The photographer David Haxton conjures evocative, painterly realms from cut paper and studio work lights. With a show currently up at Fridman Gallery (169 Bowery, through May 19) we revisit a review of the now 75-year-old artist first published in 2009.
By R.C. Baker
February 3, 2009
The first thing I thought of when I saw David Haxton’s large-scale color photos of cut and slashed paper was Titian’s 1571 painting Tarquin and Lucretia, a brutal rape scene illustrating the ruthless politics of ancient Rome that’s filled with angular limbs, sweeping shadows, and lush, warm color. Haxton, a photography professor at the University of Central Florida, pushes the freshman exercise of photographing curled, cut, and folded sheets of paper into an evocative and dramatic realm. Now in his mid-sixties, he studied as a painter before turning to photography and film during the 1970s and ’80s, designing elaborate, if flimsy, sets of paper, cloth, and string. Swathes of colored backdrop paper form the subjects (such as they are) of these nine images, from 1980 to 2006, each with a deadpan title, such as No. 141, Shadows From Torn Magenta on White. The sheets are weighted by spring clamps, draped over strips of wood, and riven by rectangular openings; the creams and grays of No. 536 call to mind the irregular geometries of Le Corbusier’s architecture, the yellows, oranges, and aquas of No. 629 one of Hans Hofmann’s resplendent canvases. While such allusions come easily, these rough-and-ready compositions — with their shards of light and layered shadows — ultimately move beyond the nuts and bolts of illusionistic space to create an emotional zone for the theater of your mind.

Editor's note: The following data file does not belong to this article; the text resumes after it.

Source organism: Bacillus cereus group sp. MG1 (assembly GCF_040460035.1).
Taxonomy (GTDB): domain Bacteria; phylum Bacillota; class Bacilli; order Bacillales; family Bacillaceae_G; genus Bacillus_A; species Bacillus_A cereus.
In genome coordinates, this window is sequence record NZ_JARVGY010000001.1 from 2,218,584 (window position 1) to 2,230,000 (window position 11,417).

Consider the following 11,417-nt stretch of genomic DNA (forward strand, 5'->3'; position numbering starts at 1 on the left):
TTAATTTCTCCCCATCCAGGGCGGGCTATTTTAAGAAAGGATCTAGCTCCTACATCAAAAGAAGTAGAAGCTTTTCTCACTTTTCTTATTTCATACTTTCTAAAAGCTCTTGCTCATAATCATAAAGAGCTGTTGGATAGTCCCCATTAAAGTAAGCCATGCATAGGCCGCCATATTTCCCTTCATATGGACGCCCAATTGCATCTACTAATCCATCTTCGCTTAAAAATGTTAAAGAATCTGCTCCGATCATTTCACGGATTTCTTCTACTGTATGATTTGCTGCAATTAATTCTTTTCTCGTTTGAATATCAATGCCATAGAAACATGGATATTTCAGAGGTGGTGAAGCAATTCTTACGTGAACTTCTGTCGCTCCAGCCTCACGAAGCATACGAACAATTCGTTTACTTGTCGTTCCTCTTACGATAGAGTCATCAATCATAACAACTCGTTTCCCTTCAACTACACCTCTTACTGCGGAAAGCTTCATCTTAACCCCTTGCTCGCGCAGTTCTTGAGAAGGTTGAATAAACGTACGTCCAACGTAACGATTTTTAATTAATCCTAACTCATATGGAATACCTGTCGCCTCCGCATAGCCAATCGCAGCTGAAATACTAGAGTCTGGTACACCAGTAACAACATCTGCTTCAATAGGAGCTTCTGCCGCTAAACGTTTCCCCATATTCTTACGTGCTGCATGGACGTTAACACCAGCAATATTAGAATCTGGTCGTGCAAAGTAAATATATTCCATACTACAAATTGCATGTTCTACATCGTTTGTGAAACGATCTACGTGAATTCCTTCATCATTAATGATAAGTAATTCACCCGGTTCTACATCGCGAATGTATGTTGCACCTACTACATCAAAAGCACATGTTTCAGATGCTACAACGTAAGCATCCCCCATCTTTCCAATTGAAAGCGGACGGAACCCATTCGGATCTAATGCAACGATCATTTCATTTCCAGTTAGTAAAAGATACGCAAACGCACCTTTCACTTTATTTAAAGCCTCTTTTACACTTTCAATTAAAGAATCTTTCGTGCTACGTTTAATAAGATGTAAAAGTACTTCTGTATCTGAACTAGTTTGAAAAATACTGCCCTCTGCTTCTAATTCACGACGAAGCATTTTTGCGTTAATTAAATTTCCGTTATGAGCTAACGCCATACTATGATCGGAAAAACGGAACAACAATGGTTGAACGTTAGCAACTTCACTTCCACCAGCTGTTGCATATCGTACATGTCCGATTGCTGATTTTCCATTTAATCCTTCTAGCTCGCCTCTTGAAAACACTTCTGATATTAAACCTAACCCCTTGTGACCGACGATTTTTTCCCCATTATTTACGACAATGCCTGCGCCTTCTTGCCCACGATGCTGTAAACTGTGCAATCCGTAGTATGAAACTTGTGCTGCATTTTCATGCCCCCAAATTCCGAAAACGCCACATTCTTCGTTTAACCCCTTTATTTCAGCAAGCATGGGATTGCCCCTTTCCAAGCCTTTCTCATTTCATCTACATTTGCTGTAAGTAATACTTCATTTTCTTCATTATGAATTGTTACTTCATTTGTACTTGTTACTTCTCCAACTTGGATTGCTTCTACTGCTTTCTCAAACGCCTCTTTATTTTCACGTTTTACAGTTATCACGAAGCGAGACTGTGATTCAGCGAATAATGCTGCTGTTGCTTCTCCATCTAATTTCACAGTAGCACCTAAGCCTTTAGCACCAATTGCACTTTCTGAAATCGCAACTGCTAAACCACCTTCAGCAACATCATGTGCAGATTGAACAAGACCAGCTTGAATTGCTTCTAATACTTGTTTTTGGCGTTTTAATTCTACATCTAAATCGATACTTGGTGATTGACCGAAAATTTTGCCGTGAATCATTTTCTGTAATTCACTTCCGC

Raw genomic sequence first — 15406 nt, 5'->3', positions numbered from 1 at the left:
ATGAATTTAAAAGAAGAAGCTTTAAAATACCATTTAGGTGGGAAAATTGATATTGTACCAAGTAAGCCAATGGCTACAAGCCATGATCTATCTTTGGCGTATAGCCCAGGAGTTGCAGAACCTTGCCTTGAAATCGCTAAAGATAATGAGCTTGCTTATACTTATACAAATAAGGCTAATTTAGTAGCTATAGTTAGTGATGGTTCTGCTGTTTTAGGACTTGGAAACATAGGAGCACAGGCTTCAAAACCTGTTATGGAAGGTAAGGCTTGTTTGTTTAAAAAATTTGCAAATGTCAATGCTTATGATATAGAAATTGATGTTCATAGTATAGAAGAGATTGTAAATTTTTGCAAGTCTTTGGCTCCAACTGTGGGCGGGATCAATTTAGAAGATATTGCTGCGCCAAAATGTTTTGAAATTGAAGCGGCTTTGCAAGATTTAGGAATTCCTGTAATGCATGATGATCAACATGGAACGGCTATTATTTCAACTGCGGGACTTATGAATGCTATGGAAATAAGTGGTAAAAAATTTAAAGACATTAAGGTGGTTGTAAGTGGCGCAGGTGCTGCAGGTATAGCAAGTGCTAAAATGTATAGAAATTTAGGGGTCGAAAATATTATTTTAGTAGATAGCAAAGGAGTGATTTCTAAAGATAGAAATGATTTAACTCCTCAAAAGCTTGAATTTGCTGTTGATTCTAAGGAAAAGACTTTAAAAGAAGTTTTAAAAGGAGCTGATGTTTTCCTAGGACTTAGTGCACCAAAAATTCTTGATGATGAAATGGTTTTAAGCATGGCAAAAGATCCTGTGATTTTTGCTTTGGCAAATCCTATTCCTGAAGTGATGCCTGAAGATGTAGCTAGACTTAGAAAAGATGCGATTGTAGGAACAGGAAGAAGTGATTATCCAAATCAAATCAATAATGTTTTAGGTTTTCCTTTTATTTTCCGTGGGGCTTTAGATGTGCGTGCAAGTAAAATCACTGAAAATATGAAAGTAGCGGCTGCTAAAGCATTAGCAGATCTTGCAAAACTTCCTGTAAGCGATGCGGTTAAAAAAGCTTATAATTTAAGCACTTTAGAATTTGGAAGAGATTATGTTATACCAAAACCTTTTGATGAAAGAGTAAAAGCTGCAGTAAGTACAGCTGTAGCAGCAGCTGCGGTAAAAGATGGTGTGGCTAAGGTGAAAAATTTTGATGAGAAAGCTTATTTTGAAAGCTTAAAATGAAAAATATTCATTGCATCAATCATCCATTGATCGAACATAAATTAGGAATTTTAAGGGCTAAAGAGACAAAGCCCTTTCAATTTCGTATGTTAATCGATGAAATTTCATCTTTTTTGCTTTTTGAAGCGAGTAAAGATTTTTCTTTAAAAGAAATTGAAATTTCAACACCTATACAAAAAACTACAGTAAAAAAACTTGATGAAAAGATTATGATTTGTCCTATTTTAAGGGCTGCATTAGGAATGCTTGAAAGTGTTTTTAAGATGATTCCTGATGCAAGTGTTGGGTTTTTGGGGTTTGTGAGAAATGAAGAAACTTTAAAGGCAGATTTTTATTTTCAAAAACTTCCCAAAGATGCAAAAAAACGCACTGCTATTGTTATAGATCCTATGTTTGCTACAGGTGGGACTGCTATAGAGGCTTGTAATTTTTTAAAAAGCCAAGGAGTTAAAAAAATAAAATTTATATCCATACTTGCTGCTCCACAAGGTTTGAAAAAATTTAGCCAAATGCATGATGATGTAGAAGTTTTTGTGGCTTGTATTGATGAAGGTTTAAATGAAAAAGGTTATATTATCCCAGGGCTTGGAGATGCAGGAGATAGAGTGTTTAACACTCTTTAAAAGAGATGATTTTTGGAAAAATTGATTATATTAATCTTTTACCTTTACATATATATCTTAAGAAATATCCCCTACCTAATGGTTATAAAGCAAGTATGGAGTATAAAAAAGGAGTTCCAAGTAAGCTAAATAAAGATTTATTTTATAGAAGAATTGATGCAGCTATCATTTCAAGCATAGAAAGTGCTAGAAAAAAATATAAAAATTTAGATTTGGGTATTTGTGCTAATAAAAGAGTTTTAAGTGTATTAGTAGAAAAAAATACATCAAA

Priska C. Juschka, 547 W 27th, January – February, 2009
This article from the Village Voice Archive was posted on May 16, 2019